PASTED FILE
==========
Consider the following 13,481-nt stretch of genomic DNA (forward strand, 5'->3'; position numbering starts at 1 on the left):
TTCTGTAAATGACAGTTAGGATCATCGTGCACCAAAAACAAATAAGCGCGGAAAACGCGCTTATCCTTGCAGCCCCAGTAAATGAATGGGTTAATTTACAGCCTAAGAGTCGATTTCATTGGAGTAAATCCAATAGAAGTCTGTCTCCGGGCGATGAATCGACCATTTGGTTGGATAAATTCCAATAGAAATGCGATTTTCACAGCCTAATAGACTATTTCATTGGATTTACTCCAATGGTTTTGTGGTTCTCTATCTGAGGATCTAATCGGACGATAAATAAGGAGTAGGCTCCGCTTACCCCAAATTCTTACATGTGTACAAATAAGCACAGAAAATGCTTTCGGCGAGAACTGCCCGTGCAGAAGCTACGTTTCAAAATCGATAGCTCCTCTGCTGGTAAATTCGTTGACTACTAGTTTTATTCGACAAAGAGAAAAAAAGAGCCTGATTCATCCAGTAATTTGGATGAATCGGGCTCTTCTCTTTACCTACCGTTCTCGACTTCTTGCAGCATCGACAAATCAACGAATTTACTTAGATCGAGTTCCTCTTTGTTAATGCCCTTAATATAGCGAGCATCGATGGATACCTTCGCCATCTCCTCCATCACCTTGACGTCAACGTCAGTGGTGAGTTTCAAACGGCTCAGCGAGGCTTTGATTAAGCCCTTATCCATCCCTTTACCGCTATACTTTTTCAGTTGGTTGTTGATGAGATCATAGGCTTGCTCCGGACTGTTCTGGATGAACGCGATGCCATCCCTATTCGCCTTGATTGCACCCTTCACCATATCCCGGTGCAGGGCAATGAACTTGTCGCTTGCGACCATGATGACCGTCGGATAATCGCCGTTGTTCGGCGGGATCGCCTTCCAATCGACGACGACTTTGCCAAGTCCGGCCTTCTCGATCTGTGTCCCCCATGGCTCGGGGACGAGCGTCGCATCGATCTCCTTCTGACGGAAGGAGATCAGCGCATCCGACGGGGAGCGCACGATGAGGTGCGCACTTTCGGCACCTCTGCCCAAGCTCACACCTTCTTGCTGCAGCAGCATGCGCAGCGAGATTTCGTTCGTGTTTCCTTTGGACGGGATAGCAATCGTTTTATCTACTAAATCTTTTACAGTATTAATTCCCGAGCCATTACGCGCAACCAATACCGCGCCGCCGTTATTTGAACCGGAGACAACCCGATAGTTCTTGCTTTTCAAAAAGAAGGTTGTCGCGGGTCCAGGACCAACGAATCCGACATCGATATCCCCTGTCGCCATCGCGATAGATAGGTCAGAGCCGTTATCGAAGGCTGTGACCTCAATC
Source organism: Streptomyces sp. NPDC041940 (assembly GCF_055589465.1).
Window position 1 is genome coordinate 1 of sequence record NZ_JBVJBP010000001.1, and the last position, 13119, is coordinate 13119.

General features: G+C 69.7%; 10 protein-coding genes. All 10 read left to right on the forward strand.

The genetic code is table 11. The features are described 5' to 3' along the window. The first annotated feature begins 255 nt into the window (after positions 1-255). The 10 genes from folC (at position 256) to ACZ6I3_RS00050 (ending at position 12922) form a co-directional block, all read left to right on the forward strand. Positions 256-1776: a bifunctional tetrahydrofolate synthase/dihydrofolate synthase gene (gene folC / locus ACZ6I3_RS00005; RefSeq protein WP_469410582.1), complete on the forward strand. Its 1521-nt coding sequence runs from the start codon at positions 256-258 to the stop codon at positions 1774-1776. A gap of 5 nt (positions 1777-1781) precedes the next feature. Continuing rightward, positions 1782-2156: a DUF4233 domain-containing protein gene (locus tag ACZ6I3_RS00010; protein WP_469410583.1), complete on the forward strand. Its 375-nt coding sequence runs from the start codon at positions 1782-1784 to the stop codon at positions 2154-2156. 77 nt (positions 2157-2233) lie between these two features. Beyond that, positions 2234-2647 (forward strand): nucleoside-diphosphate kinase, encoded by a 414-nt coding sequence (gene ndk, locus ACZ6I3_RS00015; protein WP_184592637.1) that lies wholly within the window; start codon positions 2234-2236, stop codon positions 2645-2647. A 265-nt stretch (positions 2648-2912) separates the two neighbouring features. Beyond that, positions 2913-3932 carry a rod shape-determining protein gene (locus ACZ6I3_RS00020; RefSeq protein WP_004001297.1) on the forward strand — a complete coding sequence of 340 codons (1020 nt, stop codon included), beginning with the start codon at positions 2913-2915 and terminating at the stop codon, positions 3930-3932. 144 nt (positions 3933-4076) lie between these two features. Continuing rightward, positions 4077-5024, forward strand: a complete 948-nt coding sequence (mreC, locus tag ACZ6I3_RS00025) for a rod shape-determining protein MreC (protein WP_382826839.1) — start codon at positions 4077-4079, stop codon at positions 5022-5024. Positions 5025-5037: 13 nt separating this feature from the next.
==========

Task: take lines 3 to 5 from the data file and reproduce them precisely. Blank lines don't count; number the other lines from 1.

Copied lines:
Source organism: Streptomyces sp. NPDC041940 (assembly GCF_055589465.1).
Window position 1 is genome coordinate 1 of sequence record NZ_JBVJBP010000001.1, and the last position, 13119, is coordinate 13119.

General features: G+C 69.7%; 10 protein-coding genes. All 10 read left to right on the forward strand.